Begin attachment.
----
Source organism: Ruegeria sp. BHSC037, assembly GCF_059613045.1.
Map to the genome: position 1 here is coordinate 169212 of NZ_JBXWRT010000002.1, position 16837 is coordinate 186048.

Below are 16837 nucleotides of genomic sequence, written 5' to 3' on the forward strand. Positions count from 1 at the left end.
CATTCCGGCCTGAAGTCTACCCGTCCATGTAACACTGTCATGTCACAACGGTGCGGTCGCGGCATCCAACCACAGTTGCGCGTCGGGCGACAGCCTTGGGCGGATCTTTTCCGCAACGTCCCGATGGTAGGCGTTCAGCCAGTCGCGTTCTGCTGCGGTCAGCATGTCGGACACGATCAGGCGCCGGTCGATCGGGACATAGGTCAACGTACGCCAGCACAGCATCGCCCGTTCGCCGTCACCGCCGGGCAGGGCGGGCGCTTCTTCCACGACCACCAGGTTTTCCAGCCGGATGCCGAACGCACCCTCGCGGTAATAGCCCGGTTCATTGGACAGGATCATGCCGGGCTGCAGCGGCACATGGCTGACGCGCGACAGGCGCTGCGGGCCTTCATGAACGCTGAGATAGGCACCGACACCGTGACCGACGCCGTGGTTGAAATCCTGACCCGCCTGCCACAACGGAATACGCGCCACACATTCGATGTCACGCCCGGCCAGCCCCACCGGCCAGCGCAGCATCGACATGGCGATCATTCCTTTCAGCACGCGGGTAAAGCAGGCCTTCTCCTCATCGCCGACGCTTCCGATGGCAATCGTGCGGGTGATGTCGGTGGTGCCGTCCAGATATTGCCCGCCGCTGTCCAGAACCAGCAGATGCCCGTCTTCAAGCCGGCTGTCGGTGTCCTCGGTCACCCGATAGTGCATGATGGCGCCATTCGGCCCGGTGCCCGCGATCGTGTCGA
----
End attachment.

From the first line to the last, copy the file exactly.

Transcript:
Source organism: Ruegeria sp. BHSC037, assembly GCF_059613045.1.
Map to the genome: position 1 here is coordinate 169212 of NZ_JBXWRT010000002.1, position 16837 is coordinate 186048.

Below are 16837 nucleotides of genomic sequence, written 5' to 3' on the forward strand. Positions count from 1 at the left end.
CATTCCGGCCTGAAGTCTACCCGTCCATGTAACACTGTCATGTCACAACGGTGCGGTCGCGGCATCCAACCACAGTTGCGCGTCGGGCGACAGCCTTGGGCGGATCTTTTCCGCAACGTCCCGATGGTAGGCGTTCAGCCAGTCGCGTTCTGCTGCGGTCAGCATGTCGGACACGATCAGGCGCCGGTCGATCGGGACATAGGTCAACGTACGCCAGCACAGCATCGCCCGTTCGCCGTCACCGCCGGGCAGGGCGGGCGCTTCTTCCACGACCACCAGGTTTTCCAGCCGGATGCCGAACGCACCCTCGCGGTAATAGCCCGGTTCATTGGACAGGATCATGCCGGGCTGCAGCGGCACATGGCTGACGCGCGACAGGCGCTGCGGGCCTTCATGAACGCTGAGATAGGCACCGACACCGTGACCGACGCCGTGGTTGAAATCCTGACCCGCCTGCCACAACGGAATACGCGCCACACATTCGATGTCACGCCCGGCCAGCCCCACCGGCCAGCGCAGCATCGACATGGCGATCATTCCTTTCAGCACGCGGGTAAAGCAGGCCTTCTCCTCATCGCCGACGCTTCCGATGGCAATCGTGCGGGTGATGTCGGTGGTGCCGTCCAGATATTGCCCGCCGCTGTCCAGAACCAGCAGATGCCCGTCTTCAAGCCGGCTGTCGGTGTCCTCGGTCACCCGATAGTGCATGATGGCGCCATTCGGCCCGGTGCCCGCGATCGTGTCGA